As I sit here planning out my weekend, I note in my calendar that I’m meant to be shooting the Rally for Equal Marriage Rights at the Victorian state library tomorrow afternoon, and the sad question that lingers in my head is, “should I even bother?”
Some things have changed since the August rally: there’s a new version of the same Federal government; several Labor power-brokers have called for marriage equality; and a motion has been passed calling on MP’s to discuss marriage equality with their electorates.
Now, I’m not sure for what reason I think wasting tape on this exercise will be pointless; there are two conceivable near-term outcomes: either the issue will be shelved — and for quite some time — or mounting internal and international pressure will force Labor to permit a conscience vote in the House in the coming week that may pass, or may fail.
Will marching down Swanston Street one more time have any influence on either of those possibilities? Probably not, sadly.
The issue has been in the media spotlight for a few weeks now, and I think it’s fairly safe to say that everybody’s already made up their minds, for or against. I suspect that at this point it’s a dead heat, as is the split between the two relatively similar national political ideologies. If forced to advocate or reject the notion of marriage equality, I would expect around half of Australians would choose to support it, and half would choose to “reject” it, if only because there’s no “I don’t give a hairy rat’s arse” option — in which case most of the side against would evaporate.
This is the main reason why, politically speaking, it would be better to just change the marriage act and be done with it. Less people are going to complain about marriage equality than those who will continue to think that Australia lagging behind Canada in these matters is embarrassing. It’s not just marriage equality that’s the point of obtaining it: a large segment of the population see it as part of an overall “package” that includes relaxed immigration laws and better relations with Indigenous Australians.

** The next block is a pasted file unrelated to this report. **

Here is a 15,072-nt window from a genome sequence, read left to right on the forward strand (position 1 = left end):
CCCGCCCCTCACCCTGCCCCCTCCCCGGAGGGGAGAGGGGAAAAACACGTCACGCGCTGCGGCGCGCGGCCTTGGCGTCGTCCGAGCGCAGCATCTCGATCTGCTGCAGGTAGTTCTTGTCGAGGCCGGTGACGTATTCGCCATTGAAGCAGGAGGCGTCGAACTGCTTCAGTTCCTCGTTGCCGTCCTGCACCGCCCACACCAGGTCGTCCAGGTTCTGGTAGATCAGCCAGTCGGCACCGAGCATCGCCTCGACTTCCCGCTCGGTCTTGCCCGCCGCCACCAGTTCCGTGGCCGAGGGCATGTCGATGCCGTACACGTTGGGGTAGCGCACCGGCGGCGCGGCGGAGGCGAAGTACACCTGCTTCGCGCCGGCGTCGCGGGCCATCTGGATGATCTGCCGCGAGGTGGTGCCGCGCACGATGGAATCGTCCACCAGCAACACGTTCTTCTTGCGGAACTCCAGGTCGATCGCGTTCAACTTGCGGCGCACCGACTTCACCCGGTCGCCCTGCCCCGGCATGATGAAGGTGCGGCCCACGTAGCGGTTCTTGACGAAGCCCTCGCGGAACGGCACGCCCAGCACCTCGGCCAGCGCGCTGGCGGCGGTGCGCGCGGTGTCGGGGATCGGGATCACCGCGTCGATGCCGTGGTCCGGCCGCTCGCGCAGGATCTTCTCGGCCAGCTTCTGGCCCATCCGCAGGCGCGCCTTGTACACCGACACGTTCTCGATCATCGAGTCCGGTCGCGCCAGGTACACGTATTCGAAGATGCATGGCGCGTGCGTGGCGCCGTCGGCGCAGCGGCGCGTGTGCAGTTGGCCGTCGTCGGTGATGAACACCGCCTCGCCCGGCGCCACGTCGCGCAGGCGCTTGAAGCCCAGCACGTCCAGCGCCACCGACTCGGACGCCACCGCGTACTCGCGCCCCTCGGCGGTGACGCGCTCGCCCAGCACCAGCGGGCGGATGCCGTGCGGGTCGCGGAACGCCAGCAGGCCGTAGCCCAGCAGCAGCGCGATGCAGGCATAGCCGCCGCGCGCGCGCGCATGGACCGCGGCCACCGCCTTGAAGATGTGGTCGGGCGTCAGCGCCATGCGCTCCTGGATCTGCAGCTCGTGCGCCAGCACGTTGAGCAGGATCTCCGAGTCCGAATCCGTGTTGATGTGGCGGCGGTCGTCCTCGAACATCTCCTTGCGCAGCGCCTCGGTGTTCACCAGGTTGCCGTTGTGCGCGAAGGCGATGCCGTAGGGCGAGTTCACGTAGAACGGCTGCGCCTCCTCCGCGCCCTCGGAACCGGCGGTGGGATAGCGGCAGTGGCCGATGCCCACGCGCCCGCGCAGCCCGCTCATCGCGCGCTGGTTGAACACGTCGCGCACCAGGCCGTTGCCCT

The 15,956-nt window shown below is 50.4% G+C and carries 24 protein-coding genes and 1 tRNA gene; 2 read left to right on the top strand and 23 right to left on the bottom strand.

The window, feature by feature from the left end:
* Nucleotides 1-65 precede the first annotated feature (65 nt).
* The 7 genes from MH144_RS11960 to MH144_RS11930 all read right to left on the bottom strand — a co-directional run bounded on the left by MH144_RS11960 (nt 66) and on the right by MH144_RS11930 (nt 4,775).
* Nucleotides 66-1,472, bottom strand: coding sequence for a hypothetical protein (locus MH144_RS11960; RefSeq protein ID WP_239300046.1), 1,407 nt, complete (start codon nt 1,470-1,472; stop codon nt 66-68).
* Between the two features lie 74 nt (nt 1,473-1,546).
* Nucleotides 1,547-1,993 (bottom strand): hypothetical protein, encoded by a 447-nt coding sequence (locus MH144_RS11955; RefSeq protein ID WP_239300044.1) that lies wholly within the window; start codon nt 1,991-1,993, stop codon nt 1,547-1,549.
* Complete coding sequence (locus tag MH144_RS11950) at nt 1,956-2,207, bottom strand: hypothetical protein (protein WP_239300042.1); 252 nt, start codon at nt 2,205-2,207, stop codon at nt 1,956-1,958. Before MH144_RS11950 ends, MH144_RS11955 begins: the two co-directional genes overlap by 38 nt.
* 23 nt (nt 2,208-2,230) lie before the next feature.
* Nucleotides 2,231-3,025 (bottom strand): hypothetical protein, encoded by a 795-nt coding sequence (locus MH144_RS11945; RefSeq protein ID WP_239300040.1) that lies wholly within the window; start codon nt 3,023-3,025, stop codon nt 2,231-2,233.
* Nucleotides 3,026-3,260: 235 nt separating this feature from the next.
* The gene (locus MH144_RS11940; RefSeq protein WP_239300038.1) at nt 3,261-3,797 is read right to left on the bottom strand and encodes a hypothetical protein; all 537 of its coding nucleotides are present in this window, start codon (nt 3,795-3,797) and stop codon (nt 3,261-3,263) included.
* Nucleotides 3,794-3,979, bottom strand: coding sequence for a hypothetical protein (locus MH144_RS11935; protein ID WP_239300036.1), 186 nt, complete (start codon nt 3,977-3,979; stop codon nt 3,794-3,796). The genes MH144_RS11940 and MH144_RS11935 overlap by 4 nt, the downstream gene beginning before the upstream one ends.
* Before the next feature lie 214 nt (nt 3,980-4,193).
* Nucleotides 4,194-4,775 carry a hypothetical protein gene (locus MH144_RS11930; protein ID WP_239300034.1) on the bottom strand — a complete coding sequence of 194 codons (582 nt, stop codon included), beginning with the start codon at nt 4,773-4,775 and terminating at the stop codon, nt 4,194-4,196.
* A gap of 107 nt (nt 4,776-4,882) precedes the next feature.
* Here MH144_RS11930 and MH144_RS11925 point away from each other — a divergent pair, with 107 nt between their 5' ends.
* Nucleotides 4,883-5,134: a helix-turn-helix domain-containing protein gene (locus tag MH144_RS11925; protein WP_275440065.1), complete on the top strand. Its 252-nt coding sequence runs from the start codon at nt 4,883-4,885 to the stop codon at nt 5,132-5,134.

Now, as a Canadian I admit I have a bit of a conflict of interest in seeing my marriage to my Australian same-sex partner federally recognised. Although my wife’s family whole-heartedly recognises our marriage — and would never interfere in next-of-kin issues — I cannot say the same for the Government, and that worries me. My wife ending up in hospital unconscious while I am unable to be at her bedside because I am not recognised as part of her immediate family is a scenario I will not enjoy, should it happen.
Now, yes, despite what the Marriage Act says, hospital staff are likely to look at my interdependency visa and our British Columbia Certificate of Marriage and make an ‘exception’, but I do not want to rely on their ‘charity’ and nor should I. We are married. End of.
That said, will attending and taping another rally make any difference? Attending might feel good; on the other hand, my cynical side might kick in and the event may end up feeling sad and despairing. Recording the rally for posterity is good for the historical record, but from an advocacy standpoint I can’t really get the footage to air fast enough to likely make any difference to the aforementioned possible outcomes, nor would it be likely to change any more minds.
Has the momentum stopped? Maybe. Will another round of rallies get it going again? From the bottom of my heart I hope so, but I fear not. I think the Government’s PR spin-machine has done enough for the moment to satisfy that upper middle-class voting bloc who feel warm and fuzzy lending a tempered amount of support to the Greens’ overall platform, and the issue will go back on the shelf for another year, perhaps two.
I would love to be proven wrong, though, and for that reason I think I will attend, and I will film it. I’ve always bet against the house — even when I’m convinced the house holds all the right cards — on principle. So, let us ‘give it another go’ people, and even if the point of the exercise is moot, at least it will seem as if we’re doing something — if not for them, then for ourselves.
Hope to see you there.
Rally for Equal Marriage Rights: November 20th, 1pm, State Library, Melbourne.